Caching stores page data so repeat visits pull from cache instead of rendering from scratch. Effective page, object, and database caching speeds up checkout reloads.
  • Choose Lean Plugins
    Too many feature-heavy plugins can bloat checkout speed. Carefully choose only essential plugins and avoid resource-intensive options when possible.
  • Optimize Your Hosting
    Make sure your web host provides adequate resources for your traffic levels. Upgrade to more robust hosting plans or switch providers if necessary.

There are also many WooCommerce-specific plugins for improving checkout performance. Prioritize speed optimizations not just during development, but in ongoing monitoring too. Fast load times keep customers happy and increase conversion rates.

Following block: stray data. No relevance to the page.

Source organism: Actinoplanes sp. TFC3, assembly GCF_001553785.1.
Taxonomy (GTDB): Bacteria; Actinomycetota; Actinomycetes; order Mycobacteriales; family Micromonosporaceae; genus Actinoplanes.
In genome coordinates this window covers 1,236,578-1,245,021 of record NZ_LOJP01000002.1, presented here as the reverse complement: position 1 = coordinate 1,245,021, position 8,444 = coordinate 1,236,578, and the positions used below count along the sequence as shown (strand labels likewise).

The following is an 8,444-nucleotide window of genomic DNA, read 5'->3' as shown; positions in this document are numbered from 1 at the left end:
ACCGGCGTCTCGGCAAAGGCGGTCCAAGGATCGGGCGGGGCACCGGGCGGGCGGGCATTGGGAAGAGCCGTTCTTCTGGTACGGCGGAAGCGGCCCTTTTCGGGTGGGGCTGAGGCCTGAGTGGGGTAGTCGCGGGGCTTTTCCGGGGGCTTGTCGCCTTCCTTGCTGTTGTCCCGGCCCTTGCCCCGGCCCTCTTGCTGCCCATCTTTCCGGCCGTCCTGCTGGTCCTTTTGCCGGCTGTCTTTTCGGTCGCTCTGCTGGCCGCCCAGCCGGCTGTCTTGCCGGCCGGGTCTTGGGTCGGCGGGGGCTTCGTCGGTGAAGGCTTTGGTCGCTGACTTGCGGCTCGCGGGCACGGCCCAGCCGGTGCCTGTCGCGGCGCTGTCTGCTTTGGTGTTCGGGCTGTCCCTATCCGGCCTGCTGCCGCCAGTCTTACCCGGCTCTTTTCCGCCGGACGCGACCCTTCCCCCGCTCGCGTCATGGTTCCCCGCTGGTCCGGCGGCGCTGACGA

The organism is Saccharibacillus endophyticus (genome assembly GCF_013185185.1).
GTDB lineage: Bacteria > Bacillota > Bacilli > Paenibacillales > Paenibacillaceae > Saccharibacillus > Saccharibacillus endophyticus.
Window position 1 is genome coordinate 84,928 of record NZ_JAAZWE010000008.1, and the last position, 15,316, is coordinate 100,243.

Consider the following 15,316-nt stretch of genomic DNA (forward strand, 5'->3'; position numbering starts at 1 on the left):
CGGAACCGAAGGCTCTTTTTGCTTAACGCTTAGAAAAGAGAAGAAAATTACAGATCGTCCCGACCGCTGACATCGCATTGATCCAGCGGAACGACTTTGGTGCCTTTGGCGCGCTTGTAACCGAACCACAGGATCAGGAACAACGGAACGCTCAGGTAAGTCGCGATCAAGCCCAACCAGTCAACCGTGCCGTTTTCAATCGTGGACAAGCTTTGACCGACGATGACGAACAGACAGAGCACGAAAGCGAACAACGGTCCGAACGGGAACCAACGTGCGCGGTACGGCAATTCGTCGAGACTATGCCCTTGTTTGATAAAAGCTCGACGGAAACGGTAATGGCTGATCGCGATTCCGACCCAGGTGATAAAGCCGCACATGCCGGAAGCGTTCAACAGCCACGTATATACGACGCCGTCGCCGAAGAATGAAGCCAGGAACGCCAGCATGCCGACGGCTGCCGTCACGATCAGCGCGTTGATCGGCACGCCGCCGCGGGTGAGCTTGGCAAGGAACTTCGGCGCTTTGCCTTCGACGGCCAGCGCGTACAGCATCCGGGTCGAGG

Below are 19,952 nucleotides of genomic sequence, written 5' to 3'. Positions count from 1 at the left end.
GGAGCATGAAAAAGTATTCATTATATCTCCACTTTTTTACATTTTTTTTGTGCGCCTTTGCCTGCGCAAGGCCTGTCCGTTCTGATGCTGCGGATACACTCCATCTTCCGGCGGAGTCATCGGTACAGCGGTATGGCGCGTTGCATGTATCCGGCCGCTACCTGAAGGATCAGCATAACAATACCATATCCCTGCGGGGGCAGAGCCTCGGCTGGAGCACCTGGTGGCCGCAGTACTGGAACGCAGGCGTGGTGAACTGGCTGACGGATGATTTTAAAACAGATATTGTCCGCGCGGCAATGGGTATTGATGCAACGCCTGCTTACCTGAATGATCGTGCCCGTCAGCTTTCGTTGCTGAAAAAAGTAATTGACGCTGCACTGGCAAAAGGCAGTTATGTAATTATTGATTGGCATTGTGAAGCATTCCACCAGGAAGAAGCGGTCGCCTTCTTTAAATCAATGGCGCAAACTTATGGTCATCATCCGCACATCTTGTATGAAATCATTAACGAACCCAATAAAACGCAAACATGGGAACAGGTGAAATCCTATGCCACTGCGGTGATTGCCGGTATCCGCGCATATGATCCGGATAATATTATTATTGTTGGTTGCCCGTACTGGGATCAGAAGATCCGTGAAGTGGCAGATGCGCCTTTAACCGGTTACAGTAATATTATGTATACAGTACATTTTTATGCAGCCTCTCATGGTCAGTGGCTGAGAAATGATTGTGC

Next, take appropriate action to improve conversion rates, which might not include page speed improvements.

In fact, many small businesses don’t have a page speed problem…They have a sales problem.

Free WordPress Speed Audit

“My WordPress site is slow.” “Why is WordPress loading so slowly?” “How come it’s taking so long for WordPress to publish posts?”

Is your website as fast as it could be? Slow page load times can hurt your business. Research shows that even a 1-second delay in page load time can cause a 7% drop in conversions. Yikes!

That’s why we offer a free WordPress speed audit for small business owners. Our experts will thoroughly analyze your website and identify opportunities to make it load faster.

During the audit, we look at things like:

  • Site hosting – Is your hosting plan robust enough to support your site traffic? Are you on a shared server that is overloaded? We’ll recommend optimizing your hosting for speed.